Bryant forges ahead on healthcare city

November 23rd, 2011 Comments off

You have to give Gov.-elect Phil Bryant credit.

Gov.-elect Phil Bryant

He is jumping in with both feet to work on campaign promises.

>> Read more about healthcare in Mississippi

Bryant is set to lead a trip to Houston, Texas, to tour Texas Medical Center on Nov. 29-30.

Bryant, who will become governor in January, will be joined by Jackson Mayor Harvey Johnson Jr., Flowood Mayor Gary Rhoads and some health care providers and business leaders.

Texas Medical Center consists of 49 institutions and is recognized as the largest medical center in the world. TMC has 162 buildings on its main campus, nearly 7,000 patient beds, over 90,000 employees, and 71,500 students.

Bryant has proposed creating a hospital city in Jackson, and the Texas Medical Center is a great place to emulate.

We hope that Bryant is able to find the same type of money from the private sector that Texas has been able to collect over the last 50 years.

A friend of mine in the fund-raising business for hospitals says that finding people to give huge amounts of money for healthcare these days is difficult.

Having said that, we applaud Bryant’s efforts.

Of course, one of the things Bryant could do immediately would be to ramp up the discussion on prevention and education.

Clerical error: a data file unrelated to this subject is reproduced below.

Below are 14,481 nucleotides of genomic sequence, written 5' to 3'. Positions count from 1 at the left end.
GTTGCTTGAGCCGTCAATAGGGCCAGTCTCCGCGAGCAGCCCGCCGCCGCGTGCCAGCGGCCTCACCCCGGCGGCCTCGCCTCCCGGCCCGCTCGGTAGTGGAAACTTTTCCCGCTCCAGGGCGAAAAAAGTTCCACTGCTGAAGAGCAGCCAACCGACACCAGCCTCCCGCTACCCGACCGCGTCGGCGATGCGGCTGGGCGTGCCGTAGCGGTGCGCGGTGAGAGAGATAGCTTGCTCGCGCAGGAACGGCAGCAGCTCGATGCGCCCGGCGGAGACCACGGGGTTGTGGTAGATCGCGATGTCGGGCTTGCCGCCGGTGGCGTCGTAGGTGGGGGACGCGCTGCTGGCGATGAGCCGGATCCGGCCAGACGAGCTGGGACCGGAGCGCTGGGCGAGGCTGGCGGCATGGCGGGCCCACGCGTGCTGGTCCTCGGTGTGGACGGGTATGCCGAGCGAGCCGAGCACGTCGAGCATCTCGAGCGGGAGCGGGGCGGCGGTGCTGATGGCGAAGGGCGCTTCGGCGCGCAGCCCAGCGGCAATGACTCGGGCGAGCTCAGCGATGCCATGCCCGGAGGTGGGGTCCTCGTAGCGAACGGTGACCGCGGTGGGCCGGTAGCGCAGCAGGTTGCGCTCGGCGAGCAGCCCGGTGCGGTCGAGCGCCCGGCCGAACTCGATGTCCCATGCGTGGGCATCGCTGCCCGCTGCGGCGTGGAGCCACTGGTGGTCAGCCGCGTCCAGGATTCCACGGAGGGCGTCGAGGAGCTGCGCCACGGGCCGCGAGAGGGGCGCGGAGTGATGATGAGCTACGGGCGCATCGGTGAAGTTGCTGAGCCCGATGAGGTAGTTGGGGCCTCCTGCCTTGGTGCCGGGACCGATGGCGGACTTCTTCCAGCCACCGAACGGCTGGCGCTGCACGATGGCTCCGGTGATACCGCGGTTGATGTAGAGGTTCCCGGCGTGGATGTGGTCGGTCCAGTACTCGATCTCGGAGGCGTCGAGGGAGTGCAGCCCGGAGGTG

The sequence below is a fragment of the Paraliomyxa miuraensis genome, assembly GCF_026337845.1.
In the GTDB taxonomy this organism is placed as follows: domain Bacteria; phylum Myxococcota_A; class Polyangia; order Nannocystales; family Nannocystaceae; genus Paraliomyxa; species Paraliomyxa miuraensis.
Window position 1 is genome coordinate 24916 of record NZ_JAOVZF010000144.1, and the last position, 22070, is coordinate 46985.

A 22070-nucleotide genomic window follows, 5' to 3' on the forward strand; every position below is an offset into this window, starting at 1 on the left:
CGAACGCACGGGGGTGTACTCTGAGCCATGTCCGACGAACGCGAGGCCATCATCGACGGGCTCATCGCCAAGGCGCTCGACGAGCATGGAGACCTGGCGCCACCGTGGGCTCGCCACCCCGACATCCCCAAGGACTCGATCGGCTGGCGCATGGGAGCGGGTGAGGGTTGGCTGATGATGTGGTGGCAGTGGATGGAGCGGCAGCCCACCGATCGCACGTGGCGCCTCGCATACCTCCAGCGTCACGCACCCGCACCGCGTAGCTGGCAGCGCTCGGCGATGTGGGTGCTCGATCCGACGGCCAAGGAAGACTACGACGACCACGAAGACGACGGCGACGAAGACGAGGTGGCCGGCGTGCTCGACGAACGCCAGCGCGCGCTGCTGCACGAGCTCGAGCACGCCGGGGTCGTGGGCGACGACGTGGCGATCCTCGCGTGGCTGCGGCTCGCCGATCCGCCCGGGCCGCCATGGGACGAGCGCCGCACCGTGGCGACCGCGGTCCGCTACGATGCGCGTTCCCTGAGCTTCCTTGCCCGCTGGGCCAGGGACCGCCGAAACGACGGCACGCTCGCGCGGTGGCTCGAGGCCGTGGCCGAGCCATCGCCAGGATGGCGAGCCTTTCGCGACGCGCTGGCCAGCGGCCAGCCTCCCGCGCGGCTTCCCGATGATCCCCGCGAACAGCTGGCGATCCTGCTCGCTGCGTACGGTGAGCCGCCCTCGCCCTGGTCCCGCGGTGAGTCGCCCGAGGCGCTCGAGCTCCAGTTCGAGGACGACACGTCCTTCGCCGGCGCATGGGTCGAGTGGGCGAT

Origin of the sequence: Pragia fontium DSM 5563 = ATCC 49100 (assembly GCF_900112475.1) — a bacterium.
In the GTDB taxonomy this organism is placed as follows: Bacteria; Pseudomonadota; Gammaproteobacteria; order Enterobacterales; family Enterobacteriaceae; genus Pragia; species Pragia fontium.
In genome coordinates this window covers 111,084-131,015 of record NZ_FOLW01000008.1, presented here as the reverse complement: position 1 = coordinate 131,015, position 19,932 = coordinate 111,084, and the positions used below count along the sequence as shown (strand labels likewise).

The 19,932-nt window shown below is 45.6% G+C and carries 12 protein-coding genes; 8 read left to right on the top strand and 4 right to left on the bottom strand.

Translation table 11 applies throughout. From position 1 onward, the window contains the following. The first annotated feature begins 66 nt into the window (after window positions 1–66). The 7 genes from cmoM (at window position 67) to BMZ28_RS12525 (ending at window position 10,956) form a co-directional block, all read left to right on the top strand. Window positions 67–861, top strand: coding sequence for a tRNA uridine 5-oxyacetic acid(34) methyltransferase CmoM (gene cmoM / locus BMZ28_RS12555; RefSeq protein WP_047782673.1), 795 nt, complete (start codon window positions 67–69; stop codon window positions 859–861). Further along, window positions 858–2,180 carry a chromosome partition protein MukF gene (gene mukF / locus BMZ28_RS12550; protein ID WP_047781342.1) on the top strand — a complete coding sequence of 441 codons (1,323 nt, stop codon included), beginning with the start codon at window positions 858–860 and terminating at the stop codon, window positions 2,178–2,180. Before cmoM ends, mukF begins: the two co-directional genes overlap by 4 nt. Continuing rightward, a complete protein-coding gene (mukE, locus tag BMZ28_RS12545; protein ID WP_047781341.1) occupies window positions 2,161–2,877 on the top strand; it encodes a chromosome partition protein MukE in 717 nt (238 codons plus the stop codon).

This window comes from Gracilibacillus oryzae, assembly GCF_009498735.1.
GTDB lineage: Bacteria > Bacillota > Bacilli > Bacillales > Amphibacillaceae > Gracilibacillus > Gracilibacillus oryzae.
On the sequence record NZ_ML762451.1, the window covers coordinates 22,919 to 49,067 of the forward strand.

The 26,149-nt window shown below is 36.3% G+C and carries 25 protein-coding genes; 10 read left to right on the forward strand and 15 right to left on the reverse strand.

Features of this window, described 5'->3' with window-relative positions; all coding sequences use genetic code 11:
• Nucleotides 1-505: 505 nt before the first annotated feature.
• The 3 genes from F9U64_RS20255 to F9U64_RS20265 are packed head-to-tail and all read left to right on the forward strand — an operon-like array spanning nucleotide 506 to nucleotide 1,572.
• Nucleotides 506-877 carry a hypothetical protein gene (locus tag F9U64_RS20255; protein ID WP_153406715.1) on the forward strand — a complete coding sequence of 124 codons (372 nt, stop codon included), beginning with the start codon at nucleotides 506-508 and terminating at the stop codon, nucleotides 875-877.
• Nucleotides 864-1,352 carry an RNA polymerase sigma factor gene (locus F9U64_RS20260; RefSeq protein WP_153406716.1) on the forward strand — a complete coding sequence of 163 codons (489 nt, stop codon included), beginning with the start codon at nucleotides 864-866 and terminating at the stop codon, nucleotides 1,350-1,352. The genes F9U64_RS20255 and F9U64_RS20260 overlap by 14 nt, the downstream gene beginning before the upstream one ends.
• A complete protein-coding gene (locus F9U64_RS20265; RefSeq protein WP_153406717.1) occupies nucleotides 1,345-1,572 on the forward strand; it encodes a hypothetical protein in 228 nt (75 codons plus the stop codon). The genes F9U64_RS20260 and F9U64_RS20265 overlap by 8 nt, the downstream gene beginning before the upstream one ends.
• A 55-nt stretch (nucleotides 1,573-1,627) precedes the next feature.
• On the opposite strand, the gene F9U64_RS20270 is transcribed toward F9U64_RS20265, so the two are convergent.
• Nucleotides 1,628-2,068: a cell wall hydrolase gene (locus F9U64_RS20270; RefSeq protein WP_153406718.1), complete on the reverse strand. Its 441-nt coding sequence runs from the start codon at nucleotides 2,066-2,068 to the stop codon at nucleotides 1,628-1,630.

We harken back to the recent story, “Life Expectancy Falling in 561 Rural Counties” by Bill Bishop that documents the fact that life expectancy is declining in more rural areas than urban ones. Read it. The first thing, though, that pops out is that 14 of the top (uh, worst) 50 counties in America with the shortest life expectancies are in Mississippi, including the top (worst) seven.

Then, there was the report from the Center on Budget and Policy Priorities that highlighted Mississippi and Alabama as the only two states, which continue to apply their sales tax fully to food purchased for home consumption without providing any offsetting relief for low- and moderate-income families.

Gosh, if Mississippians were able to purchase more healthy foods, maybe they wouldn’t have such short lifespans.

There’s more. Men’s Health magazine ranked Jackson No. 3 in the nation as part of its “Laziest City in America” series.

We definitely need a hospital city as well as lots of sidewalks leading up to it so we can exercise on the way to being treated for obesity and heart disease.

So, with one of the slowest growing economies in the nation because of poor education and health care, Bryant’s feeling that healthcare is a prime issue is refreshing.